RPS: So, just thinking about the game as a whole and where you can go with it, did you ever think about letting players play as the police? Or is that too Left 4 Dead?

Goldfarb: We’ve talked about it, and I’m sure we’ll continue to talk about it. The one thing, without going into too much detail, is we made a lot of decisions on this game that were ambitious and risky, and one of the reasons that we were able to get it out on time and make it generally a good game is that we didn’t entertain a lot of stuff that was outside of our core focus, and the core focus is not versus. The core focus is co-op. So when we revisit whatever we’re going to do for the next one maybe that’ll change. When you make a versus game it puts you in a different place, and then your attention is kind of split. And having been on the Battlefield side of things, and we’re doing SP and co-op, and multiplayer and they all kind of suffer in their own ways. It was good that we kept our focus and enabled us to finish this game. Now I’m not going say we would never consider it, but that’s what we did on this one.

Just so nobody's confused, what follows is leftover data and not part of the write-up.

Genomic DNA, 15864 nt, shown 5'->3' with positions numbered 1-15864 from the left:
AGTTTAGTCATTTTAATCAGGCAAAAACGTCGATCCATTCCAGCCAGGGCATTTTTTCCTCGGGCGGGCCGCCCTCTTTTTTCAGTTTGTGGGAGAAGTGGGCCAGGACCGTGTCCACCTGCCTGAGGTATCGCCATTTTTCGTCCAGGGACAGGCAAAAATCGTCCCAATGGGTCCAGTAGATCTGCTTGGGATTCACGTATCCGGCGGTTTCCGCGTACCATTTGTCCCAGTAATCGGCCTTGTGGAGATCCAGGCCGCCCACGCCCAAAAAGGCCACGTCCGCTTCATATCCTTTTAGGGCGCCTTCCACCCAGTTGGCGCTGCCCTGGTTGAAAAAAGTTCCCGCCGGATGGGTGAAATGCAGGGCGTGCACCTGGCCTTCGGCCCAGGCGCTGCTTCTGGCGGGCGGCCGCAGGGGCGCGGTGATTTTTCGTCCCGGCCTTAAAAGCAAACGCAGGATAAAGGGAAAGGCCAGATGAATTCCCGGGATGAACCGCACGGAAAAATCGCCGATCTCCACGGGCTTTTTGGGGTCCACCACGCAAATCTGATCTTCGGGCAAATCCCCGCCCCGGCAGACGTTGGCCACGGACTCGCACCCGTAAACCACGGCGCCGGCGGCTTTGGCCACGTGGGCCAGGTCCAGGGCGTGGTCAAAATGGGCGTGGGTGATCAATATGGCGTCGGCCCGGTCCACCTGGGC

RPS: Speaking of Left 4 Dead: how did the crossover happen?

Goldfarb: I can’t say. The story I heard is that the guys met at GDC.

RPS: Was there drinking involved?

Goldfarb: I would guess. But they hit it off, and they were like “Hey, why don’t we do a crossover?” and I think they was a mutual agreement. And we just sort of did the Mercy Hospital stuff and Valve was super cool about it. And we will, I’m sure, we will be dong another thing, but I can’t say what that is. Yet.

RPS: Speaking of Valve, they have the Steam Community now. I don’t think Payday 2 has any mod tools or level editors.

Goldfarb: Not currently.

RPS: I was going to ask about why and how and…

Goldfarb: We will, I hope. We’ll first, I think, release something for Workshop so people can release masks and stuff. But our timeline for that is uncertain because we have not that many people. So we’re trying to kind of do that and hopefully down the line we can do stuff where we can maybe trade stuff and do economy stuff. That’s definitely stuff that we think that’s important and we really want to do, we’re still in an all-hands-on-deck phase.

RPS: Would that include level-creation?

Goldfarb: I can’t say about the level editor. We haven’t really talked about releasing level-editing tools. I can’t say about that, mostly because it’s a proprietary engine and we’d have to do a bunch of stuff that maybe we don’t want to do, but I think in general we’re considering all those things, but I just can’t tell you which way because I don’t actually know what we’re going to determine. We’re definitely thinking about trading and making stuff for the game.

RPS: Thanks for your time.

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Craig Pearson